The Risen Christ and the Restoration of Humanity April 6, 2023

For the past several months, I have been immersed in the work of restorative justice. About a year and half ago, Archbishop Hebda asked The Basilica of Saint Mary to be one of three pilot parishes to take up the work of restorative justice in the wake of the clergy abuse crisis in our Archdiocese. Since then, the abuse crisis and attendant cover-up has become a global crisis for the Catholic Church. During this time, I have learned much about the pain of abuse from victim-survivors and have seen first-hand, the healing power of restorative justice. With restorative justice very much on my mind and heart these days, I was struck by how much the theme of restoration can be seen both in the readings and prayers for Christmas and for Easter.

On Christmas Day, we hear these words in the opening prayer: “O God who wonderfully created the dignity of human nature and still more wonderfully restored it, grant, we pray, that we may share in the divinity of Christ, who humbled himself to share in our humanity.” Now, as we celebrate Easter, the theme of restoration is once again front and center. In the Easter Preface to the Eucharistic Prayer, we hear these words: “For he is the true Lamb who has taken away the sins of the world; by dying he has destroyed our death, and by rising, restored our life.” The Epistle (Romans 6:3-11) at the Easter Vigil also speaks powerfully of our restoration in the risen Christ:

“We were indeed buried with him through baptism into death, so that, just as Christ was raised from the dead by the glory of the Father, we too might live in newness of life.”

The reason we recognize the theme of restoration so prominently manifested on the Feasts of Christmas and Easter is because the work of restoration is central to the mission of Christ. We believe by faith that God’s incarnate love in Christ culminated in the paschal mystery of Christ – his dying and rising. Through the death and resurrection of Christ all of humanity is “wonderfully restored” and indeed reconciled to love of the Father. The reality of restoration in Christ is why the emotion of joy accompanies our Easter celebration. Again from the Easter Preface we hear: “Therefore overcome with paschal joy, every land, every people exults in your praise…” Using these words, I often tell Catholics at Mass that when someone asks them how they are doing during the Easter season, they should respond: “I am overcome with paschal joy!” I am only half joking and maintain that this is a perfect opportunity for evangelization.

The real joy of Easter is borne of faith and the truth that God has kept his promise – we have not been left in sin and death, but raised to new life. This promise of new life also awaits the Church as we continue to bear the weight of our own self-inflicted wounds. The same characteristics that mark the paschal mystery of Christ must also mark the Church’s path to new life: humility; suffering; service and obedience to God’s will. This is the lonely path that Christ walked and the path – the way – that he sets before anyone who would dare to follow him. As people of faith, we know that the truth of the empty tomb of Christ provides an enduring power and meaning that gives us hope in our present circumstances – no matter how challenging they may be.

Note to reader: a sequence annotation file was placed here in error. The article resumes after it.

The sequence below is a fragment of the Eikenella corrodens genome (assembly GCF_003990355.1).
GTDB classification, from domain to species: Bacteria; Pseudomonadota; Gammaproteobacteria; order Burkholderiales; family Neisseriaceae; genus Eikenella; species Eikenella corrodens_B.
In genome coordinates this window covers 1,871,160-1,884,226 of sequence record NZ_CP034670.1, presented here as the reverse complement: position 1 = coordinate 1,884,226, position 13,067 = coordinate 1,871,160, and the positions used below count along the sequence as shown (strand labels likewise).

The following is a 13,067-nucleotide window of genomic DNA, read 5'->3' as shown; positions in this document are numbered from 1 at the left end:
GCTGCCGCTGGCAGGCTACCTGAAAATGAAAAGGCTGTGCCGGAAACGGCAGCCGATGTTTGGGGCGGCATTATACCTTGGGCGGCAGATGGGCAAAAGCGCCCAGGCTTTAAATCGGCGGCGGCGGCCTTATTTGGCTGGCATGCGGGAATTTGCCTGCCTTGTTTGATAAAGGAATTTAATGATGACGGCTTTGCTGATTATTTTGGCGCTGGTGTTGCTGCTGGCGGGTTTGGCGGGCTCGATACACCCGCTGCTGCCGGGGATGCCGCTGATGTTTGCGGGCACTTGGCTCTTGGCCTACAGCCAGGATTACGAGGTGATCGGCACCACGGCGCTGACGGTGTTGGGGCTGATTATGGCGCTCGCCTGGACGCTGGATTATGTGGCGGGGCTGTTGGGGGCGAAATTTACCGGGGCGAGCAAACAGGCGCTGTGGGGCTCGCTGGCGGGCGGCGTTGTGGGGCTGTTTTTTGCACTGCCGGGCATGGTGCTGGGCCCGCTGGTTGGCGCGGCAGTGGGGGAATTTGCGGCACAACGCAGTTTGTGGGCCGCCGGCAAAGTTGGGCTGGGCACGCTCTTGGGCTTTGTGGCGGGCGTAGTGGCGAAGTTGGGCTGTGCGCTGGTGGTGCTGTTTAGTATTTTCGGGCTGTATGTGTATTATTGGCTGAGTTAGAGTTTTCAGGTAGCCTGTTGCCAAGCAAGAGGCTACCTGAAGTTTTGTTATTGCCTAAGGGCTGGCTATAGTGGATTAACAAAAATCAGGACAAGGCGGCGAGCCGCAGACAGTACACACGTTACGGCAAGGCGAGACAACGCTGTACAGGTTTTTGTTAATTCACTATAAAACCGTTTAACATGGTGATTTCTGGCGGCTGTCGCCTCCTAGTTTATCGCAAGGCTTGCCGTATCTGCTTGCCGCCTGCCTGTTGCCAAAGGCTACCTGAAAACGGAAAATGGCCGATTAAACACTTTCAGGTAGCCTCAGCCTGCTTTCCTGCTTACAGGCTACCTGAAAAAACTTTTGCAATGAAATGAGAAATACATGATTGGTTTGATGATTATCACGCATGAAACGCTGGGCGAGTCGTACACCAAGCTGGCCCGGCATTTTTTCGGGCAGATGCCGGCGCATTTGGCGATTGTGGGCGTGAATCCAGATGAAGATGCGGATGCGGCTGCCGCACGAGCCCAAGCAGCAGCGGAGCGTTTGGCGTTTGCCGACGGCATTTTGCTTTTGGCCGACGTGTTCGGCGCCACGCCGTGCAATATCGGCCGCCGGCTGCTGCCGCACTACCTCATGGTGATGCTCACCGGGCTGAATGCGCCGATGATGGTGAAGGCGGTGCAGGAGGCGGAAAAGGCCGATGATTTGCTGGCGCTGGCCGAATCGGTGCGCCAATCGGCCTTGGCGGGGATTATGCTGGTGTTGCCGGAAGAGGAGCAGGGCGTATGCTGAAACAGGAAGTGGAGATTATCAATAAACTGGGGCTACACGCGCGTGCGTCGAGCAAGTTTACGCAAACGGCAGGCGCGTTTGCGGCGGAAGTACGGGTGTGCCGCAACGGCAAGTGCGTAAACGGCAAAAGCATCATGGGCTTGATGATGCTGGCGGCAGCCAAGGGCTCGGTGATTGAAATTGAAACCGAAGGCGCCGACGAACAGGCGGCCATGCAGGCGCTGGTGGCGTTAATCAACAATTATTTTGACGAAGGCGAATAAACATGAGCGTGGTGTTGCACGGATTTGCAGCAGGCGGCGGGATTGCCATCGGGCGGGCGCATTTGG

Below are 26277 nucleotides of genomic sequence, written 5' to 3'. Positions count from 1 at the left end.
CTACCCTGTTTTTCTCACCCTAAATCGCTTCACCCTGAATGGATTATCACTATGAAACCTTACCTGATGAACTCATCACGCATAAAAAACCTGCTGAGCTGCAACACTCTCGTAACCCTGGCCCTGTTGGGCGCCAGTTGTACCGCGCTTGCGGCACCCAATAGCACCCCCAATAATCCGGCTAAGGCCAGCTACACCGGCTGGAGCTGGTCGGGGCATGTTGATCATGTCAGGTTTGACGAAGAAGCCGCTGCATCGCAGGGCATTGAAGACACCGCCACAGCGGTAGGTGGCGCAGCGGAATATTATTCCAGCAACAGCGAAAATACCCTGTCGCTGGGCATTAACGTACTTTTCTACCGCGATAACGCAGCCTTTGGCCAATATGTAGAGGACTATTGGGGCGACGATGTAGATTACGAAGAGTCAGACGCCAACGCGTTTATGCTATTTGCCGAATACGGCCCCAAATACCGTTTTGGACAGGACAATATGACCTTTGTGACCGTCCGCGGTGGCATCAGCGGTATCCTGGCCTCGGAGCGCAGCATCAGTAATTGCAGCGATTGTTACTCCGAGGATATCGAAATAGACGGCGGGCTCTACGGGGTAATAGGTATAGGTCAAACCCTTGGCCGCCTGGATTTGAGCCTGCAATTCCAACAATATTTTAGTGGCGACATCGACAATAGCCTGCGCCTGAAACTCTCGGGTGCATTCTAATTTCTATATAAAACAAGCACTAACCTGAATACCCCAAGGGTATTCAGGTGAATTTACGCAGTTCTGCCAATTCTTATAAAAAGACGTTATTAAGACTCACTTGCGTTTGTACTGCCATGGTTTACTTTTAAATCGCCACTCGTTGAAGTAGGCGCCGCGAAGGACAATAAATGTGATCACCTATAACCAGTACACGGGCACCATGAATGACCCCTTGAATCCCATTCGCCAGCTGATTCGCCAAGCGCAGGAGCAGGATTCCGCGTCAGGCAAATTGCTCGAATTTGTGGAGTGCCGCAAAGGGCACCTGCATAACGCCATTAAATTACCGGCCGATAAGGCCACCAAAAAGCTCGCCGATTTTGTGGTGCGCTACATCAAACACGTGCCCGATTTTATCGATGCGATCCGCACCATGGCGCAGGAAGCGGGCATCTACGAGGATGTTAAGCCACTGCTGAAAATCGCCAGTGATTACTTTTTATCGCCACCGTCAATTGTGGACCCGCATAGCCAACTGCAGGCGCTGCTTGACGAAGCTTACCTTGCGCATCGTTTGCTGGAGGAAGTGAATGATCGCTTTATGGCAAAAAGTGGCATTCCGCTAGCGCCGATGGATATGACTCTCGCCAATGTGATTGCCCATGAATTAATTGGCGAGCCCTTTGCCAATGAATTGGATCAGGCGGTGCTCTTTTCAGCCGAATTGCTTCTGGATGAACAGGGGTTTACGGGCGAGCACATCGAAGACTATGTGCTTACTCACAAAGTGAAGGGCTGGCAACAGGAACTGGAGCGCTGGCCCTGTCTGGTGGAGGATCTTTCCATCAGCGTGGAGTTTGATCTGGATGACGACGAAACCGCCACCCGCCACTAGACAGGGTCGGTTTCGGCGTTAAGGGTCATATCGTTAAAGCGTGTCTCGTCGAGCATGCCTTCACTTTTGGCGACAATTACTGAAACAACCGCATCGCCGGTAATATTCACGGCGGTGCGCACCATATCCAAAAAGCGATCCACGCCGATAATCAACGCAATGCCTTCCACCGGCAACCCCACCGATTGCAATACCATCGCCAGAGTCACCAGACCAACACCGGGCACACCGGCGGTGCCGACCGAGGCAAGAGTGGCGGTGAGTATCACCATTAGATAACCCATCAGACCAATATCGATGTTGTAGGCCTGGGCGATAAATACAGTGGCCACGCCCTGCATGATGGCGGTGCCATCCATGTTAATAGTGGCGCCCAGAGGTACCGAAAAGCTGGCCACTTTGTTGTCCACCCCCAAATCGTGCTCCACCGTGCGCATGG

Finally, a familiar and hope-filled image has accompanied me through my work in restorative justice, last Easter, and again this Easter. It is the image of Christ on Holy Saturday. He has descended into the netherworld – the pit of destruction – to lift up and bring to life all those who have died. This is the powerful image on the cover of your Easter worship aid and bulletin. It is taken from an ancient icon and is meant as a source of hope for all believers.

The outstretched hand of the risen Christ awaits all of this Easter. We all experience suffering and challenges. We all have our crosses that we bear. Our present world appears to suffer greatly from a lack of meaning and compassion – realities that are co-extensive. Christ’s promise of new life is not an abstraction – but an ancient promise that still holds power in our present lives and world. This truth is a source of joy and hope for Christians. On this Easter day – in this place – the hand of the risen Christ is outstretched to us – seeking to wonderfully restore us to new life.

Fr. Griffith